Read The Tempest’s Ye Elves of Hills soliloquy below with modern English translation & analysis:

Spoken by Prospero The Tempest, Act 5 Scene 1

Ye elves of hills, brooks, standing lakes and groves,
And ye that on the sands with printless foot
Do chase the ebbing Neptune and do fly him
When he comes back; you demi-puppets that
By moonshine do the green sour ringlets make,
Whereof the ewe not bites, and you whose pastime
Is to make midnight mushrooms, that rejoice
To hear the solemn curfew; by whose aid,
Weak masters though ye be, I have bedimm’d
The noontide sun, call’d forth the mutinous winds,
And ‘twixt the green sea and the azured vault
Set roaring war: to the dread rattling thunder
Have I given fire and rifted Jove’s stout oak
With his own bolt; the strong-based promontory
Have I made shake and by the spurs pluck’d up
The pine and cedar: graves at my command
Have waked their sleepers, oped, and let ‘em forth
By my so potent art. But this rough magic
I here abjure, and, when I have required
Some heavenly music, which even now I do,
To work mine end upon their senses that
This airy charm is for, I’ll break my staff,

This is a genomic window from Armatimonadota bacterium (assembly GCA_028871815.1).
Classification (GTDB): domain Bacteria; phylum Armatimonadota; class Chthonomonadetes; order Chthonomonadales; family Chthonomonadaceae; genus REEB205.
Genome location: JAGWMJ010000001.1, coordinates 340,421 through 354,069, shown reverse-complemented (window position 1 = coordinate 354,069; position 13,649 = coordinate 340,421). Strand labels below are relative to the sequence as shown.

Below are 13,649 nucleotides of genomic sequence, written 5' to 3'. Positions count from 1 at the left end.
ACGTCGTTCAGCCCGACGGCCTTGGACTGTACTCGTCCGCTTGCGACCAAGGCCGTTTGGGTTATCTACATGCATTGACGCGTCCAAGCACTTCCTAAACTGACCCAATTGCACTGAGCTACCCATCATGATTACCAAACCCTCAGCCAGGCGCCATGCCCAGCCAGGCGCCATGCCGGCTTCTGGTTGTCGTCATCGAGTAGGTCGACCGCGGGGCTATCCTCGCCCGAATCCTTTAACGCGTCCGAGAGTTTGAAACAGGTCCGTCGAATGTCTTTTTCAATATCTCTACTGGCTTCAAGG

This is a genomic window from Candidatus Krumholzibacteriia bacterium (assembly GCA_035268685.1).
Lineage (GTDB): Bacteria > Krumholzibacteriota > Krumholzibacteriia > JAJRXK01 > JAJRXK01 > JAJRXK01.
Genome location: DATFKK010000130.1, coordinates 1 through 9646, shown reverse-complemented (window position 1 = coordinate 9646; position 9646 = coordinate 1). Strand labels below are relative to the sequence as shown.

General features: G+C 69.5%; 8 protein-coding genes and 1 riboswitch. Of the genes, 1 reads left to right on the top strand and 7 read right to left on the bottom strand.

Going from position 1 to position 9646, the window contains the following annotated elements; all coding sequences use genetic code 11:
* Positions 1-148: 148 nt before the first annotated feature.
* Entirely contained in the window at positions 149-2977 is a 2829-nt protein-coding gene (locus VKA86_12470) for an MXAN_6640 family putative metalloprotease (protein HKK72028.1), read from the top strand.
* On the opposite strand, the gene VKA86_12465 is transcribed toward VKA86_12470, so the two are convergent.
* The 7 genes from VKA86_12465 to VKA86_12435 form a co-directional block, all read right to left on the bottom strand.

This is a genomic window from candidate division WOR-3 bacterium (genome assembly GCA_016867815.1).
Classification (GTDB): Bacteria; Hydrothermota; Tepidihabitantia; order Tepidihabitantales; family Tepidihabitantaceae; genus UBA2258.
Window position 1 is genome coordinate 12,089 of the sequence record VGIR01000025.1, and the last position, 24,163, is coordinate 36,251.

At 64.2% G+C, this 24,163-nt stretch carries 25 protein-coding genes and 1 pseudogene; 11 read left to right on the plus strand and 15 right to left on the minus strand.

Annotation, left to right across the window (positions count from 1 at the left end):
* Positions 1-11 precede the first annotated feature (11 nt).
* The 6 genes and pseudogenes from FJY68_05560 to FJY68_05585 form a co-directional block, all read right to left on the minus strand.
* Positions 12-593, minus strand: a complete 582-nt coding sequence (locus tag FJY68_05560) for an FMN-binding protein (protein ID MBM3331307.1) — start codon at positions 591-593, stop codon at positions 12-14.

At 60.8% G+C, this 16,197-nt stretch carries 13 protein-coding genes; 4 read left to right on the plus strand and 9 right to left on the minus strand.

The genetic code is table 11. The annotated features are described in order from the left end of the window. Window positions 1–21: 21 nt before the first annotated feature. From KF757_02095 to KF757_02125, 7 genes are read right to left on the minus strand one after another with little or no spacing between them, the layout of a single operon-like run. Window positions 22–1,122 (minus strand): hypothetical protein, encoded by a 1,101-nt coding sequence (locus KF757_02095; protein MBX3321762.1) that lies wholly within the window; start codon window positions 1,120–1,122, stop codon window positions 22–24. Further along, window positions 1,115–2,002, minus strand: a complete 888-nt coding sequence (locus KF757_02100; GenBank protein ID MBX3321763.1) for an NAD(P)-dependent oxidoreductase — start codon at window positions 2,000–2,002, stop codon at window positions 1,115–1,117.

Bury it certain fathoms in the earth,
And deeper than did ever plummet sound
I’ll drown my book.

 

“Ye Elves of Hills” Soliloquy Translation:

You elves of hills, brooks, standing lakes and groves, and you that on the sands with printless foot do chase the ebbing Neptune, and flee from him when he comes back; you fairies that by moonshine make the green sour grass rings that the sheep won’t graze on, and you whose pastime is to make midnight mushrooms, that rejoice to hear the solemn curfew; by whose aid – powerless fellows as you are – I have dimmed the noontide sun, called up the mutinous winds, and between the green sea and the blue sky, set roaring war. I have given fire to the dread rattling thunder, and rifted Jove’s stout oak with his own bolt; the strong-based promontory have I made shake, and by the roots plucked up the pine and the cedar; graves at my command have waked their sleepers, opened and let them out. But this rough magic I here renounce; and when I have required some heavenly music – which I do even now – to work my ends upon their senses, that this airy spell is for, I’ll break my wand, bury it certain fathoms in the earth and deeper than has ever been measured, I’ll drown my book.

 

See other The Tempest soliloquies >>

Read The Tempest in modern English >>

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